The report also places Allegheny County among the U.S. counties with both the highest relative COVID-19 death rates and the highest density of facilities in chronic violation of the Clean Air Act, and among the counties with both the highest relative COVID-19 death rates and the highest density of facilities that have been identified as having "High Priority Violations" of the Clean Air Act by the U.S. Environmental Protection Agency (EPA).
Allegheny County is one of 130 counties that's in the highest percentile for both relative rates of COVID-19 deaths and relative density of facilities in chronic violation of the Clean Air Act, according to the report. Being in "chronic violation" of the Clean Air Act means three consecutive years of violations between 2017 and 2019.
Allegheny County is also one of 179 counties that's in the highest percentile for both relative rates of COVID-19 deaths and relative density of facilities EPA has identified as having committed "high priority violations" of the Clean Air Act between 2017 and 2019. "High priority violations" are violations so egregious they indicate a need to step up enforcement, with the potential for federal intervention.
Highlighted counties are those in the top quartile for both the number of major facilities per square mile and the rate of COVID-19 deaths per capita. (Credit: NRDC)
The report comes on the heels of the American Lung Association's annual State of the Air report, which ranked the Pittsburgh region the 8th worst in the country for particulate matter pollution. Earlier studies have also placed Allegheny County in the top 2 percent for cancer risk from air pollution nationwide.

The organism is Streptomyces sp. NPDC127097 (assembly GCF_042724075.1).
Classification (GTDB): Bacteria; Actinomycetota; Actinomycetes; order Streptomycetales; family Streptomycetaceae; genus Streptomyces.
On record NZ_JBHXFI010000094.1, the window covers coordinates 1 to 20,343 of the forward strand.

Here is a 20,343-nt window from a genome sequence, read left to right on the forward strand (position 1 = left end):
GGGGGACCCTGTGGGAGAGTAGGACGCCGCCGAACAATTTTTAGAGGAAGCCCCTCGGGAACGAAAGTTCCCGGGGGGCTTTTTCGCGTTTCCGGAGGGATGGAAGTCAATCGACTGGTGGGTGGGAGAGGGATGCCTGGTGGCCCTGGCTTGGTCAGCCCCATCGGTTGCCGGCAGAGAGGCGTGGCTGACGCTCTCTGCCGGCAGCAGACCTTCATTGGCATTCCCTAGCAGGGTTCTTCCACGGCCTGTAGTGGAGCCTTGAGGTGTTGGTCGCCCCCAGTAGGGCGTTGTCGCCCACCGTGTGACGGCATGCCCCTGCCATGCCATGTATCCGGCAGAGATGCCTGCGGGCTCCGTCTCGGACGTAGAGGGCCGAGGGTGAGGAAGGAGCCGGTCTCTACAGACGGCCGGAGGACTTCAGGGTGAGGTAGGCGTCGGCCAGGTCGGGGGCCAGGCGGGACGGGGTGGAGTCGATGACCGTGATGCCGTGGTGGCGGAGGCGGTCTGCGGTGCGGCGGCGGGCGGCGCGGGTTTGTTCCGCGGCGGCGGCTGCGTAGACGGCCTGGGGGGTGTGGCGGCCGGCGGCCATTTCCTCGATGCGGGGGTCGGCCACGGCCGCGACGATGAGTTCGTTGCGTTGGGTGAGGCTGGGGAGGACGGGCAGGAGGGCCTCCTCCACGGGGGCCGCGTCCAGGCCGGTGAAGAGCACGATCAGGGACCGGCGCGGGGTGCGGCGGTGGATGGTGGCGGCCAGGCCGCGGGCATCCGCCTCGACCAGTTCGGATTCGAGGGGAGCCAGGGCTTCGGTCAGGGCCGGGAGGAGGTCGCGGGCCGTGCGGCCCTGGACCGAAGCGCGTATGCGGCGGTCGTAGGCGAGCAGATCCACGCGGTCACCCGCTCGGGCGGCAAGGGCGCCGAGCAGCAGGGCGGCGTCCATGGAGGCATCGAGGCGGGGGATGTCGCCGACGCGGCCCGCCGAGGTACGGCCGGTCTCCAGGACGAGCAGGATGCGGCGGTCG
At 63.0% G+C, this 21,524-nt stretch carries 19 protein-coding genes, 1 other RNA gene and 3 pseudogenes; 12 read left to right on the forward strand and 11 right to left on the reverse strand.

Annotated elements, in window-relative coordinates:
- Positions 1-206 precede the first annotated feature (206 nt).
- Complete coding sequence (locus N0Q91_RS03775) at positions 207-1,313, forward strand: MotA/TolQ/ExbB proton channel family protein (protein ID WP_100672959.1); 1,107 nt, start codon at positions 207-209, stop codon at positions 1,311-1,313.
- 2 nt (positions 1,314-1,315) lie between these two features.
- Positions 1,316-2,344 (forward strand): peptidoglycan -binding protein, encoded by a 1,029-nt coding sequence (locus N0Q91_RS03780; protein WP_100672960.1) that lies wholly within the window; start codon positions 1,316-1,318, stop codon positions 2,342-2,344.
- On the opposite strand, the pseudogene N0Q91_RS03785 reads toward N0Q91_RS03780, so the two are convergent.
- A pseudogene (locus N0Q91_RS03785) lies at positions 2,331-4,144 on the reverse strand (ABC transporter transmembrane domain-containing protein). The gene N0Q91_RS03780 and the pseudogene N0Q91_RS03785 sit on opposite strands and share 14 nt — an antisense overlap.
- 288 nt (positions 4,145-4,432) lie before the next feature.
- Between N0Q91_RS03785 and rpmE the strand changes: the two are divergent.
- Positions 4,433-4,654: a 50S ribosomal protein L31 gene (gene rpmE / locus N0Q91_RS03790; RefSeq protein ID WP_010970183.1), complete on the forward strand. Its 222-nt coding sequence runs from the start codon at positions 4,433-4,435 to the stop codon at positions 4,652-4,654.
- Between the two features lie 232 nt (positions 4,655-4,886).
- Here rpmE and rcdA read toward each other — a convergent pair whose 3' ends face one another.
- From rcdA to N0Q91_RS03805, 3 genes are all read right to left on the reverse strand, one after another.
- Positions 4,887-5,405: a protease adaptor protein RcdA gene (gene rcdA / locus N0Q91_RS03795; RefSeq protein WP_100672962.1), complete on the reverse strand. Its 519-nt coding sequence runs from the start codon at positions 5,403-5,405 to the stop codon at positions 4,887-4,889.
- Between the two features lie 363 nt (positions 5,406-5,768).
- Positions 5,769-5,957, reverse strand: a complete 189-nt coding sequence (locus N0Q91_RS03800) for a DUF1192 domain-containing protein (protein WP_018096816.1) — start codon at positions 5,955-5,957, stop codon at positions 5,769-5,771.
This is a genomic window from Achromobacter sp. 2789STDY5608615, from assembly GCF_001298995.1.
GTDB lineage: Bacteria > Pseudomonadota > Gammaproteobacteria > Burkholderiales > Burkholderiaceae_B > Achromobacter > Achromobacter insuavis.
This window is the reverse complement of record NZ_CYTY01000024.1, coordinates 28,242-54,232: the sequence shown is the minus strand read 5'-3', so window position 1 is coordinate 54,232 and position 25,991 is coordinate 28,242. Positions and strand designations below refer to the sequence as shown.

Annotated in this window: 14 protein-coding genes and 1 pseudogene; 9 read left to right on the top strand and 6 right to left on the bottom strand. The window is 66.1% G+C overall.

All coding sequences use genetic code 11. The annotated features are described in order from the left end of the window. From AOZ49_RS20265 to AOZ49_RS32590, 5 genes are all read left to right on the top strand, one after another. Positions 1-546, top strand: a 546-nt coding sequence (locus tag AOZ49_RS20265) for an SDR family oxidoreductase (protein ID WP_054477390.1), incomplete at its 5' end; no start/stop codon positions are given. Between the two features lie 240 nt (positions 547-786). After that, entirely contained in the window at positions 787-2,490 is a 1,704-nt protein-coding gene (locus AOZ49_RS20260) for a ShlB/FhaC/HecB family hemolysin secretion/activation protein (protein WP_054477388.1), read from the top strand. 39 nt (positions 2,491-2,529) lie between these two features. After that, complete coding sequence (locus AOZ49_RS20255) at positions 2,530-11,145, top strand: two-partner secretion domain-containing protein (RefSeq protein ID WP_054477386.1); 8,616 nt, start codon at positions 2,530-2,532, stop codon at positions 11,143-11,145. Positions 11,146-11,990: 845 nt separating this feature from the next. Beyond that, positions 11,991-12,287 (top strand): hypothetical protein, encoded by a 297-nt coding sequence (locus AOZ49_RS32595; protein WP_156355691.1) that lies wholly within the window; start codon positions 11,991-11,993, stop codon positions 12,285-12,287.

While the region has seen a dip in air pollution during rush hour amidst lockdown, an estimated 58 percent of Pittsburgh's air pollution comes from industrial sources, according to the EPA's National Emissions Inventory. Just 10 industrial facilities are responsible for more than 70 percent of the region's industrial air pollution, according to a report from environmental advocacy group PennEnvironment, and many of them—including U.S. Steel's Clairton Coke Works and Edgar Thomson Plants, Universal Stainless and Alloy Products, ATI Flatrolled Products, and the Cheswick Power Plant—are exempt from the state's coronavirus business closure requirements.
Meanwhile, the EPA announced at the end of March that it will allow companies to break pollution laws without penalties during the ongoing coronavirus pandemic, prompting widespread concern among public health experts. A coalition of environmental advocacy groups, including NRDC, have sued the agency in response.
"Instead of easing the pain of people, this administration is focused on easing the pain of polluters," Gina McCarthy, president and CEO of NRDC, said in a statement. "There is no excuse for giving polluters a free pass while loved ones all over this country are dying."
The Allegheny County Health Department, which oversees local air quality locally, has promised that it will continue enforcing clean air standards in the Pittsburgh region as usual. The Department did not return a request to comment on the NRDC report.
Banner photo: The Pennsylvania National Guard deploying to assist at a nursing home. (Credit: The Pennsylvania National Guard)